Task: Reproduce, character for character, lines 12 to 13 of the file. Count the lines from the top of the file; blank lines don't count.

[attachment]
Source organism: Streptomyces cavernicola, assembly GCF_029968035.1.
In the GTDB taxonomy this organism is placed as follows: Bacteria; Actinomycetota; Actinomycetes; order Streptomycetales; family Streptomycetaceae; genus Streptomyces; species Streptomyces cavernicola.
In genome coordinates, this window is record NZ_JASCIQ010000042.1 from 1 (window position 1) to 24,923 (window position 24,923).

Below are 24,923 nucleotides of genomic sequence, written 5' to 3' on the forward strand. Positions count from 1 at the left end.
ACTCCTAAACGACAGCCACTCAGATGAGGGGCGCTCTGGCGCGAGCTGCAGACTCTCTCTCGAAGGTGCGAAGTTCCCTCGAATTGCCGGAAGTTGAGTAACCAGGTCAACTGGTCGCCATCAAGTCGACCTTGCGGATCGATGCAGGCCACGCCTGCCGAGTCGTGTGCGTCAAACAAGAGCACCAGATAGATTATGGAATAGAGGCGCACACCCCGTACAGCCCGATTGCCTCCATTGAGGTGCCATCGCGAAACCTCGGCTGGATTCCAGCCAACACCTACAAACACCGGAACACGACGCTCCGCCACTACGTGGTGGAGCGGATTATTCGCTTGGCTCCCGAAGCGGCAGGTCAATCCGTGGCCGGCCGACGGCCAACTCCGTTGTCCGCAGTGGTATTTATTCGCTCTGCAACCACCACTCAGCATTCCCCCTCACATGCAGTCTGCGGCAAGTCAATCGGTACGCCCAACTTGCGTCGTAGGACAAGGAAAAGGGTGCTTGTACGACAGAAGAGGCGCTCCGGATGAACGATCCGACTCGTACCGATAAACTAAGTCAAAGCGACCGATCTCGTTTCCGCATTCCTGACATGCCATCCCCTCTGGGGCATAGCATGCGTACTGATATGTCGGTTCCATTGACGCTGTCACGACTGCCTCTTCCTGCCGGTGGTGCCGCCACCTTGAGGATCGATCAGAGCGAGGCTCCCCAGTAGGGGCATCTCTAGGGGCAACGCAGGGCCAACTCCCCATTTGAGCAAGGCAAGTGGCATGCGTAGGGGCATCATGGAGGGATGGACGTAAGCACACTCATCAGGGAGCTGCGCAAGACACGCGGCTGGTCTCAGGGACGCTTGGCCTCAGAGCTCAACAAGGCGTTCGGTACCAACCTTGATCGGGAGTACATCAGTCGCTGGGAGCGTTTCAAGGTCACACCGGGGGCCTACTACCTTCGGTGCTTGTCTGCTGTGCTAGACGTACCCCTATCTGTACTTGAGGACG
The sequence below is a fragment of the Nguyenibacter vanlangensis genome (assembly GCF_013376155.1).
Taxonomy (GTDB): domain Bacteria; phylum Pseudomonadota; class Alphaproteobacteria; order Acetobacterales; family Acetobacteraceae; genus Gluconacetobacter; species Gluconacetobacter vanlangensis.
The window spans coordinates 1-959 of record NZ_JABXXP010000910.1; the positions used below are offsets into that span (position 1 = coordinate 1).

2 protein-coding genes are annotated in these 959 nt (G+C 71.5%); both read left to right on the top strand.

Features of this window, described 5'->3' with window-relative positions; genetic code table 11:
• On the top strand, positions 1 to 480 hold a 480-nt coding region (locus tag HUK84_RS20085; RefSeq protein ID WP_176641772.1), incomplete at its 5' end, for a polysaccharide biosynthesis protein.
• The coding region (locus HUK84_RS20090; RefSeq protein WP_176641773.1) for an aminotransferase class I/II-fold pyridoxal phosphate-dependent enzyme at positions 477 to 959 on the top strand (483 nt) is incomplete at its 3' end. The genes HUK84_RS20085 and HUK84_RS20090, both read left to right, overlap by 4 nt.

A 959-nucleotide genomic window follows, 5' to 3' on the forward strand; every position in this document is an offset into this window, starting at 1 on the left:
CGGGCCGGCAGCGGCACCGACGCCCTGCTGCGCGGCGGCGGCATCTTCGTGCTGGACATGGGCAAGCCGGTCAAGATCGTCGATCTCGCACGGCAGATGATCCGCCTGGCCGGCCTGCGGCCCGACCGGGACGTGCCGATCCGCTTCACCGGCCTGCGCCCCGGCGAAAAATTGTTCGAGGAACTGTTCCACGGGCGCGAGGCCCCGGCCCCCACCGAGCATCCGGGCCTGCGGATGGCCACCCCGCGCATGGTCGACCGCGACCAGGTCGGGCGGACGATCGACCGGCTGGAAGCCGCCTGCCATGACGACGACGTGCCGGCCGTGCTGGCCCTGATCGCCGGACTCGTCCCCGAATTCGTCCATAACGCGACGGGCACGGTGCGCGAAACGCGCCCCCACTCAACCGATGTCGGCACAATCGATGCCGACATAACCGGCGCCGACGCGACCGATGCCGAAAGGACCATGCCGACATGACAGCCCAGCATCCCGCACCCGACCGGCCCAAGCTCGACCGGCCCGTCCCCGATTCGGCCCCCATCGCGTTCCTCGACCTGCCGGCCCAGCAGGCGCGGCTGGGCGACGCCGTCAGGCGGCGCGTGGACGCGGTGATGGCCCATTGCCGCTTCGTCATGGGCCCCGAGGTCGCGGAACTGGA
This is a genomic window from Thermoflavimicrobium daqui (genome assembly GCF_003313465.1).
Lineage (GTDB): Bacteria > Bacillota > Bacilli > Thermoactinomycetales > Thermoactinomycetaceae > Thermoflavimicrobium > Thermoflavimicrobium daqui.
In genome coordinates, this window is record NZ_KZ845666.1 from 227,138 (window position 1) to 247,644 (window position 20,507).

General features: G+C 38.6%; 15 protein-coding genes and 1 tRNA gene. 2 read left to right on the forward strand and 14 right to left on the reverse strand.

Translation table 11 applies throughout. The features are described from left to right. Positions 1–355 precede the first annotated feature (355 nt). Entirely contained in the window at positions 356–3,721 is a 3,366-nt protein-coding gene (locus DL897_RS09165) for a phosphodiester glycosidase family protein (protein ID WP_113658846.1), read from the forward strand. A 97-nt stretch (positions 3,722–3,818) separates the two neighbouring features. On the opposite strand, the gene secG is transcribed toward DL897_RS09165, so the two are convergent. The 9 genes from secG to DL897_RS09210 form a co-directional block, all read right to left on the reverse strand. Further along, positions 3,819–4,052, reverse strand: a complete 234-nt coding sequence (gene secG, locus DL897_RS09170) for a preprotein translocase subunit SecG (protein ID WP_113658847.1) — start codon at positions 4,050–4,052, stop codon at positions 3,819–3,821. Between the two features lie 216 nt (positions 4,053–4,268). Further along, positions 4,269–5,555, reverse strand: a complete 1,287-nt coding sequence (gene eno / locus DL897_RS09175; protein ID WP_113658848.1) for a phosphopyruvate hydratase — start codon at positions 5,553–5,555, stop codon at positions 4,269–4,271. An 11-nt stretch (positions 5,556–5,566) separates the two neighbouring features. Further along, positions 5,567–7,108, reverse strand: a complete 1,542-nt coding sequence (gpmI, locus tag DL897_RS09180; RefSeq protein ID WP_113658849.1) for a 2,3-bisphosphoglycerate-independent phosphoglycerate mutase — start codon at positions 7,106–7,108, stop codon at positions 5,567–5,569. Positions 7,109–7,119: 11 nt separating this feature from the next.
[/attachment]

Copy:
• The coding region (locus HUK84_RS20090; RefSeq protein WP_176641773.1) for an aminotransferase class I/II-fold pyridoxal phosphate-dependent enzyme at positions 477 to 959 on the top strand (483 nt) is incomplete at its 3' end. The genes HUK84_RS20085 and HUK84_RS20090, both read left to right, overlap by 4 nt.

A 959-nucleotide genomic window follows, 5' to 3' on the forward strand; every position in this document is an offset into this window, starting at 1 on the left: